This is in response to Mel’s mockup of a new WordPress editing based on “content blocks and content formatting”. There are a couple of issues I have have with that mockup here: http://melchoyce.com/wpadmin-ui/content-editing.html
1) It hides extremely common functionality like bolding, underlines, etc. in a highlight hover.
2) In order to allow for insertion of the content blocks she creates a hit target that is a) replaces the cursor when you stop typing b) isn’t clear (does a little circle with a plus say “insert media” to you? and c) hides all visual indication that the various insertable blocks exist – if I didn’t know that “forms” or “quotes” were a possible choice it would be non-obvious.
3) You’re still dealing with multiple edit surfaces for things like inserting FB Like bottons and similar plugin-driven elements into your page.
So I started from this premise – what is the most common editing that the user is likely to do? What does that UI look like? How can that be adapted and further simplified so it’s not just simple, it’s familiar.
From that came a few design considerations:
1) A single edit surface. All changes to the post should be visible on that edit surface.
Obviously since the theme may (should) be responsive, the intention isn’t to create a WYSIWYG, but everything that will appear in the post should have some visual indication on the singular edit surface.
2) All the things that you want to do to that edit surface should be in one easy to navigate toolbar at the top.
3) Insertions always happen at the cursor (just like in a document editor)
Here you have a new post. Rather than announce that you’re editing a new post by having the heading “New Post” above the edit surface, you simply have placeholder text in the title. Saves space, equally clear.
Just as you imagine would happen, click on the “Untitled” and start typing and it overwrites, also creating the new permalink.
Click in the body of the text and you start writing. When you’re writing in the body of the post, the header and permalink is greyed out. Again this is common behavior from most word processors. Note the grey bars that separate the header from the body from the footer. They’re not full separation so the user still sees it as one unified edit surface even though there are three sections.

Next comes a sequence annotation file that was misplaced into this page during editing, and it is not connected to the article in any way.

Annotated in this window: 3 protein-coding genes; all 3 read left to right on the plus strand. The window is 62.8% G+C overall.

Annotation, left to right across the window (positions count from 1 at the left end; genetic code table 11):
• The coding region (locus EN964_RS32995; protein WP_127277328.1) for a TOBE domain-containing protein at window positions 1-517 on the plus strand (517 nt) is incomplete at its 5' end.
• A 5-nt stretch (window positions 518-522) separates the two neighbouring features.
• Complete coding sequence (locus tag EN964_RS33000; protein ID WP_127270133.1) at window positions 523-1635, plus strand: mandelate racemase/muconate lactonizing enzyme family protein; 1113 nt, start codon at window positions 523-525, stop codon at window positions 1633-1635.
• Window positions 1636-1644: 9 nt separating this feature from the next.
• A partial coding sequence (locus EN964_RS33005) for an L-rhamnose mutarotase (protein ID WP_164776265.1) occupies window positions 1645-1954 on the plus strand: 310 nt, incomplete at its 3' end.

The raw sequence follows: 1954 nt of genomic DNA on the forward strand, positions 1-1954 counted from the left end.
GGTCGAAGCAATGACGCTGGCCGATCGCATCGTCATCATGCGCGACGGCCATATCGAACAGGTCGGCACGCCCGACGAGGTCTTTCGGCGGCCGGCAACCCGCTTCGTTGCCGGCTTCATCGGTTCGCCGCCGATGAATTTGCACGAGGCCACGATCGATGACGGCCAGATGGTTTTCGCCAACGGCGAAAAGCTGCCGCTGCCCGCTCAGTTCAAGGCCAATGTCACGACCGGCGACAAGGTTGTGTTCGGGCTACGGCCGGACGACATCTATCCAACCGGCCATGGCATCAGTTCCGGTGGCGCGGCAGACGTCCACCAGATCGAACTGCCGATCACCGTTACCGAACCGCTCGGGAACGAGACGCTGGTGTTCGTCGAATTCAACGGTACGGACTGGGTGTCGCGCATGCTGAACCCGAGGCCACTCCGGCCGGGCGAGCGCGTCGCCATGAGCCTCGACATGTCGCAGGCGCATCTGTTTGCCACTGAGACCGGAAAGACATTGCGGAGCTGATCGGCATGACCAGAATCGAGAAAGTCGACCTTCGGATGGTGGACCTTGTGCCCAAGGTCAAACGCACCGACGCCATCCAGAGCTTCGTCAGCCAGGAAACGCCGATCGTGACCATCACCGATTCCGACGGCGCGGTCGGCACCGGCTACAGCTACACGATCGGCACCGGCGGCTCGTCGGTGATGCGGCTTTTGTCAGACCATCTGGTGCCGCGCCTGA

Click Insert Media, and you get a dropdown with various types of media that you can insert at the cursor. Plugins are free to populate this dropdown. If you have a plugin that does crazy 3-d models, that can appear as a choice in the insert media dropdown. Next to it you have Social Media and Comments. In that dropdown you can chose to put a comment area in your post, put in FB like buttons, Twitter, etc. Again it is plugin-loving, so your various plugins can put their own icons there.
The high level categories really don’t matter to the meat of this idea. It could be “Media”, “Social Media” “Other” or you could have a specific dropdown for “Interactivity”, or “Tables” or whatever. For the purpose of this mockup I threw Forms and Maps in “Other”.
Lastly there’s the publish area. The button with the vertical bar and an arrow after it is a pretty commonly understood UI element. Click the left side where it says “Publish” and the post gets published automatically. Click the down arrow to the right and you get options in a drop down.
Yes this mockup is missing a bunch of stuff. Yes the typography will make your eyes bleed. It’s an illustration of a concept, and I’m not that great with Pixelmator yet… Comments welcome.